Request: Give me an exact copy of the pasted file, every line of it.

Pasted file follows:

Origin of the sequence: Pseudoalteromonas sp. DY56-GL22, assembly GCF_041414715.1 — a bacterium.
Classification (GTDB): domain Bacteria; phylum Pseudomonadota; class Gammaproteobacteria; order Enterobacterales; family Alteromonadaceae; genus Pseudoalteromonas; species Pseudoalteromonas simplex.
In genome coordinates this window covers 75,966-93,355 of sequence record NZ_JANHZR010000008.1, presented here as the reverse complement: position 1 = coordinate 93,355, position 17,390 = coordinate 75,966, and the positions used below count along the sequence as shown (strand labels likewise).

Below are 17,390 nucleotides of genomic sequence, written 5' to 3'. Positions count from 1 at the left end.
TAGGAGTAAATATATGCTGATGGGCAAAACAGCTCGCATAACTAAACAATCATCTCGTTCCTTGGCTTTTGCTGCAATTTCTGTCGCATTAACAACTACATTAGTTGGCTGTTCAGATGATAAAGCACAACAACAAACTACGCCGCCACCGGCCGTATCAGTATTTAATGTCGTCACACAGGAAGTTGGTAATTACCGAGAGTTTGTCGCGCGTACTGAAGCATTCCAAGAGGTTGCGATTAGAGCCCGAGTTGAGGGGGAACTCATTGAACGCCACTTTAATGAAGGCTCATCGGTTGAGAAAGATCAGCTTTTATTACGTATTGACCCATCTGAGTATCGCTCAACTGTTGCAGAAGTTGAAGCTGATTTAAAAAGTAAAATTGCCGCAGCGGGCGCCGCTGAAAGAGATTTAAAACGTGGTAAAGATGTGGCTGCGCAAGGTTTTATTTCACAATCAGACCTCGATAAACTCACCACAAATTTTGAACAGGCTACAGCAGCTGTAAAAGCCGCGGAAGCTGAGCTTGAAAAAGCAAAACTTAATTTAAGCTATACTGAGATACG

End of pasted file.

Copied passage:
Origin of the sequence: Pseudoalteromonas sp. DY56-GL22, assembly GCF_041414715.1 — a bacterium.
Classification (GTDB): domain Bacteria; phylum Pseudomonadota; class Gammaproteobacteria; order Enterobacterales; family Alteromonadaceae; genus Pseudoalteromonas; species Pseudoalteromonas simplex.
In genome coordinates this window covers 75,966-93,355 of sequence record NZ_JANHZR010000008.1, presented here as the reverse complement: position 1 = coordinate 93,355, position 17,390 = coordinate 75,966, and the positions used below count along the sequence as shown (strand labels likewise).

Below are 17,390 nucleotides of genomic sequence, written 5' to 3'. Positions count from 1 at the left end.
TAGGAGTAAATATATGCTGATGGGCAAAACAGCTCGCATAACTAAACAATCATCTCGTTCCTTGGCTTTTGCTGCAATTTCTGTCGCATTAACAACTACATTAGTTGGCTGTTCAGATGATAAAGCACAACAACAAACTACGCCGCCACCGGCCGTATCAGTATTTAATGTCGTCACACAGGAAGTTGGTAATTACCGAGAGTTTGTCGCGCGTACTGAAGCATTCCAAGAGGTTGCGATTAGAGCCCGAGTTGAGGGGGAACTCATTGAACGCCACTTTAATGAAGGCTCATCGGTTGAGAAAGATCAGCTTTTATTACGTATTGACCCATCTGAGTATCGCTCAACTGTTGCAGAAGTTGAAGCTGATTTAAAAAGTAAAATTGCCGCAGCGGGCGCCGCTGAAAGAGATTTAAAACGTGGTAAAGATGTGGCTGCGCAAGGTTTTATTTCACAATCAGACCTCGATAAACTCACCACAAATTTTGAACAGGCTACAGCAGCTGTAAAAGCCGCGGAAGCTGAGCTTGAAAAAGCAAAACTTAATTTAAGCTATACTGAGATACG